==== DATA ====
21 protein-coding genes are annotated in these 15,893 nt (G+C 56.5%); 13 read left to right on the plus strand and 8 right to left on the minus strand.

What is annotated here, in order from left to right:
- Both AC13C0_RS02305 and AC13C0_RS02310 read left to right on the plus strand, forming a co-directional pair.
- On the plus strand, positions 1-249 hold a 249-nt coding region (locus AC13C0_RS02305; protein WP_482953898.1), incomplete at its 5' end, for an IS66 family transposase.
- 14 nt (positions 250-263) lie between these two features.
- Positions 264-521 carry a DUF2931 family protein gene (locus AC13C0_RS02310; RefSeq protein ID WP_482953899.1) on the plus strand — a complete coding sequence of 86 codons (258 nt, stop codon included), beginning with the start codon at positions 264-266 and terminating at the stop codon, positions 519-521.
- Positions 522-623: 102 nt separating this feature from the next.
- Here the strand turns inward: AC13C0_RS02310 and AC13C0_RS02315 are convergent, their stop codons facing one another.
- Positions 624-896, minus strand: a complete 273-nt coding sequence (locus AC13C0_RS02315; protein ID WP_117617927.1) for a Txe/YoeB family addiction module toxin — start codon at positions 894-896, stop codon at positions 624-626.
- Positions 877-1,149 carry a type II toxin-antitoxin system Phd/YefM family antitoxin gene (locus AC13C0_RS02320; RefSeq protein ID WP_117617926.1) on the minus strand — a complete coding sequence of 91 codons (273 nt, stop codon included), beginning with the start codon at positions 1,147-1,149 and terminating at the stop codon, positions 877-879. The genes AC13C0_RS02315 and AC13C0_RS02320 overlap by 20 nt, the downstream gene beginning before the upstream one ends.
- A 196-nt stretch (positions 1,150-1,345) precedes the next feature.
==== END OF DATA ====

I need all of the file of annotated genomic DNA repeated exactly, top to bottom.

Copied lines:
21 protein-coding genes are annotated in these 15,893 nt (G+C 56.5%); 13 read left to right on the plus strand and 8 right to left on the minus strand.

What is annotated here, in order from left to right:
- Both AC13C0_RS02305 and AC13C0_RS02310 read left to right on the plus strand, forming a co-directional pair.
- On the plus strand, positions 1-249 hold a 249-nt coding region (locus AC13C0_RS02305; protein WP_482953898.1), incomplete at its 5' end, for an IS66 family transposase.
- 14 nt (positions 250-263) lie between these two features.
- Positions 264-521 carry a DUF2931 family protein gene (locus AC13C0_RS02310; RefSeq protein ID WP_482953899.1) on the plus strand — a complete coding sequence of 86 codons (258 nt, stop codon included), beginning with the start codon at positions 264-266 and terminating at the stop codon, positions 519-521.
- Positions 522-623: 102 nt separating this feature from the next.
- Here the strand turns inward: AC13C0_RS02310 and AC13C0_RS02315 are convergent, their stop codons facing one another.
- Positions 624-896, minus strand: a complete 273-nt coding sequence (locus AC13C0_RS02315; protein ID WP_117617927.1) for a Txe/YoeB family addiction module toxin — start codon at positions 894-896, stop codon at positions 624-626.
- Positions 877-1,149 carry a type II toxin-antitoxin system Phd/YefM family antitoxin gene (locus AC13C0_RS02320; RefSeq protein ID WP_117617926.1) on the minus strand — a complete coding sequence of 91 codons (273 nt, stop codon included), beginning with the start codon at positions 1,147-1,149 and terminating at the stop codon, positions 877-879. The genes AC13C0_RS02315 and AC13C0_RS02320 overlap by 20 nt, the downstream gene beginning before the upstream one ends.
- A 196-nt stretch (positions 1,150-1,345) precedes the next feature.